Regardless of when you leave, you need to make sure that being stuck in traffic won’t make you lose your mind, so make a playlist that is at least twice as long as your trip would take on a normal day of traffic. That’s not an exaggeration. Remember the insane 2016 Los Angeles traffic jam that some experts believe was the worst in the world?

And seriously: bring snacks. Even if you’re driving Thanksgiving, there’s nothing worse than being stuck in a car while hungry. And hey, if you’re over-prepared and the roads are clear on your way there, you can always listen to high-energy music and drink water on the way home. Fight that post-meal coma.

3. Fly On Thanksgiving

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Flying on Thanksgiving is actually cheaper than flying on the Wednesday beforehand, according to . If you’re feeling wild, you could go for the cheapest itinerary: Thursday to Friday. Sure, it’s only overnight, but you’re a jetsetter. You can handle it.

All you need to do is make sure you give yourself enough time to get to the feast, even if your flight is delayed. Which means…

4. Check Security Lines Before You Get To The Airport

I have never seen longer lines at check-in than at the holidays. It’s like everyone collectively forgot that you can now check in online with most major airlines.

The Transportation Security Administration (TSA) advises getting to the airport two hours early for a domestic flight, and three hours early for an international flight, but that’s for general travel, and not the holidays.

You could also check how long the security lines are expected to be at your airport with the “My TSA” app — though how much faith you want to put in it is up to you.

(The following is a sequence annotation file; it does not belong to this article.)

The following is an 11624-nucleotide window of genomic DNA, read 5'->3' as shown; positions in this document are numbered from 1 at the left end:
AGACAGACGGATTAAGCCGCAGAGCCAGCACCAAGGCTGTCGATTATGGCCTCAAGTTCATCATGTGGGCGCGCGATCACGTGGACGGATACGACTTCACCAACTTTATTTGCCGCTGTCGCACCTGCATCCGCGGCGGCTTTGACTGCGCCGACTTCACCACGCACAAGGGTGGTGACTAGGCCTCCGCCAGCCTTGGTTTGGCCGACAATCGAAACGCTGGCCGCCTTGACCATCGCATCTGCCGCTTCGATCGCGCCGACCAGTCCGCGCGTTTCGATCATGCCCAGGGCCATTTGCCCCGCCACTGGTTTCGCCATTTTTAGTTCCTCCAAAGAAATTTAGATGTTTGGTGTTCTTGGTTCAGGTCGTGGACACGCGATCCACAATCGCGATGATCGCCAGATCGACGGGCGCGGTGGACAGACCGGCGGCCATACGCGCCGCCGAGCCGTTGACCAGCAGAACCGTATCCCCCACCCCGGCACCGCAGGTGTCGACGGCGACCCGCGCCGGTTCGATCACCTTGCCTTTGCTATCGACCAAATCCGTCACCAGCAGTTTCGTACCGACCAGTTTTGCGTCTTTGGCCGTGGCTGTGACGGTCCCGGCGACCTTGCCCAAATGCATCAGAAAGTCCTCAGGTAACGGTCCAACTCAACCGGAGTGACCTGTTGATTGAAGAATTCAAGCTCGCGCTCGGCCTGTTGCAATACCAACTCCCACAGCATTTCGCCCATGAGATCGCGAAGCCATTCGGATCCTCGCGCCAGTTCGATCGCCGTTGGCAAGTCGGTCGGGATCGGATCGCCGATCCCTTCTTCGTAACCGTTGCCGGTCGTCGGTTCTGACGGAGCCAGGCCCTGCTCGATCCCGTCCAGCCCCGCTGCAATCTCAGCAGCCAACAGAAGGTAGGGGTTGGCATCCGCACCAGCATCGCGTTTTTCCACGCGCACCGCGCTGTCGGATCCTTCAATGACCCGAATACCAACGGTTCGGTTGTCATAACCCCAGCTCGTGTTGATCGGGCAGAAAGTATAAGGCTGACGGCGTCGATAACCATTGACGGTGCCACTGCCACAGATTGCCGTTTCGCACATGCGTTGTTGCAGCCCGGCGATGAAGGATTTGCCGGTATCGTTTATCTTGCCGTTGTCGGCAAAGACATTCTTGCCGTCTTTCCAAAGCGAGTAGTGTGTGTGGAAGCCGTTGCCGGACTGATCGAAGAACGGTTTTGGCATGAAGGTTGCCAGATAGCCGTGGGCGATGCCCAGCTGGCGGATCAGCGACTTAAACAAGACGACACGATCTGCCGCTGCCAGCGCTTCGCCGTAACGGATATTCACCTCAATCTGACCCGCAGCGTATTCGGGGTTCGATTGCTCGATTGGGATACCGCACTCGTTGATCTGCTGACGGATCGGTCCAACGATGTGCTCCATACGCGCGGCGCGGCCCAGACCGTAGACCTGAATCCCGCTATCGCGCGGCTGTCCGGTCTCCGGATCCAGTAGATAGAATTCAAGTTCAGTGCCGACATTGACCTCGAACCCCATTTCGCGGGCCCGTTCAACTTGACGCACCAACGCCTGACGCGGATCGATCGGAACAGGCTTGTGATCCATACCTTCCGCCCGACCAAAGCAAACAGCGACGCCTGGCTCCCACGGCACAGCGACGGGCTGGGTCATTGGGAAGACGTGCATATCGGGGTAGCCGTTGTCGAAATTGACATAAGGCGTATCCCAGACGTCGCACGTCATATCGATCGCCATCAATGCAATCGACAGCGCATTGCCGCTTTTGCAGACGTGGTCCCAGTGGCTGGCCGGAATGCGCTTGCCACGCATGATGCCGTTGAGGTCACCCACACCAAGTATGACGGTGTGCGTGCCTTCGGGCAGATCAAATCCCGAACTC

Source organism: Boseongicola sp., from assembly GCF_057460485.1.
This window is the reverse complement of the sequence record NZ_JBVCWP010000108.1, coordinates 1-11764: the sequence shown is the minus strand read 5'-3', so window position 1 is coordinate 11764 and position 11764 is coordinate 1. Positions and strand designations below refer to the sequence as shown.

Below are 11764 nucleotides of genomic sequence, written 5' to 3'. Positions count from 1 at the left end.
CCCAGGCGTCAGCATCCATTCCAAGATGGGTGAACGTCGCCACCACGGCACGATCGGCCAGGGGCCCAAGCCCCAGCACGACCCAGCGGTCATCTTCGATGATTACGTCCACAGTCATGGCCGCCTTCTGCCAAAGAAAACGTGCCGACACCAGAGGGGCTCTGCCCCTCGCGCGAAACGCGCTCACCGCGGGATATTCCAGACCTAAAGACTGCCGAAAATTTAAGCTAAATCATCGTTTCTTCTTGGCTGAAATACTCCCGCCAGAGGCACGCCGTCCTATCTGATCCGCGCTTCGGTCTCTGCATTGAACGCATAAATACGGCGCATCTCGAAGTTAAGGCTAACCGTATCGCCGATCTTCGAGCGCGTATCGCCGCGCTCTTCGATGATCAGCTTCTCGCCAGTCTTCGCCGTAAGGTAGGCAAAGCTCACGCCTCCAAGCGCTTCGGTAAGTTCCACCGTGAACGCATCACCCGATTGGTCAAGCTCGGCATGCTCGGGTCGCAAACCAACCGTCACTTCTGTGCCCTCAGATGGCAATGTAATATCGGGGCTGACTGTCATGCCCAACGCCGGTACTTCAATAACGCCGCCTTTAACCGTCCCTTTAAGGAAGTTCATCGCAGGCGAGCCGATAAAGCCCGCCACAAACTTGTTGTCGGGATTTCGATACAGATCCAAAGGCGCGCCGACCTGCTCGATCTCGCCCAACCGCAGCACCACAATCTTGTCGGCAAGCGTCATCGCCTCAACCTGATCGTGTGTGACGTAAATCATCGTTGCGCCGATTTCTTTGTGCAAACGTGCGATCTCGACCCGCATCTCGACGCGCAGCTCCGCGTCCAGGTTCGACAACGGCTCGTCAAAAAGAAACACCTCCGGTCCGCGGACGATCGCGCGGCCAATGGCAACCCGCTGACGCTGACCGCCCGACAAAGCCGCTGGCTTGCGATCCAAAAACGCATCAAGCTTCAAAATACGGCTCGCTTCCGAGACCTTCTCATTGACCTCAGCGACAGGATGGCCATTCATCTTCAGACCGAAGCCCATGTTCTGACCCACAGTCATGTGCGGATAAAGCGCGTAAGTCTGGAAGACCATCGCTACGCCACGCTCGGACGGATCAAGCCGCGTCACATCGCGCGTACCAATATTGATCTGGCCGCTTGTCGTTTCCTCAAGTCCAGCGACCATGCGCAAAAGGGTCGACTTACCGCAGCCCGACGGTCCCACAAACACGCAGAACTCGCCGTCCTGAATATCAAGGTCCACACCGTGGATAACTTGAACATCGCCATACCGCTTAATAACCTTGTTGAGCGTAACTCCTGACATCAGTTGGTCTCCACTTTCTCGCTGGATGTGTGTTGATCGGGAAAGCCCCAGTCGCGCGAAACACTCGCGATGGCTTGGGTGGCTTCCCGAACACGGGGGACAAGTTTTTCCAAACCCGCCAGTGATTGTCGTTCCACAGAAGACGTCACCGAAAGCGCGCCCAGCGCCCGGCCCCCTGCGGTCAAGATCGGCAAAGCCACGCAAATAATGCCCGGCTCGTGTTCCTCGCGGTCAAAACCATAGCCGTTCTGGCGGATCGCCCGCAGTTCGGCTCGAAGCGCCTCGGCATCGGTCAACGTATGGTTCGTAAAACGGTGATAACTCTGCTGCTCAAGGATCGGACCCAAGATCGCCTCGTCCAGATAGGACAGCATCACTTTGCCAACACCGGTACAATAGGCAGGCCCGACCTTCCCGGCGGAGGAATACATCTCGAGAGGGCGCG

Your best bet when it comes to fighting long holiday lines is to sign up for TSA Pre-Check. This is a travel hack for any time of the year, but especially if you’ll be in an airport next week. It’s $85 for a five-year TSA pre-check membership, and the average security wait-time for people with pre-check is five minutes. You just submit an application, do a 10-minute, in-person background check, and you’re good to go.

You won’t have to worry about people ahead of you in line wearing five belts and all their rings and ferrying six kids along with them. Instead, you’ll just cruise through security — essential if you don’t want to worry about arriving at the airport four hours early just to barely make it to your gate.

5. Don’t Check A Bag If You’re Flying

I mean it. Do not check a bag on one of the busiest days in American airports. Pack a carry-on with essentials: a few changes of clothes, travel liquids, and that’s it.

This will save you time in several ways: you won’t have to go to the check-in counter and can instead check in online. You also don’t have to worry about standing around at baggage claim — or, for that matter, going through customer service if the airline loses your bag — which is highly likely around Thanksgiving.

But if you do lose your bag? Or have one of the other holiday travel misfortunes — delayed flights, bad plane seats, whatever — be nice. Customer service reps are people too — and more inclined to help people who remember that, especially during the high-stress holidays.

On that note, god speed, you brave traveler, you. And remember, above all else: eat turkey until you feel sick.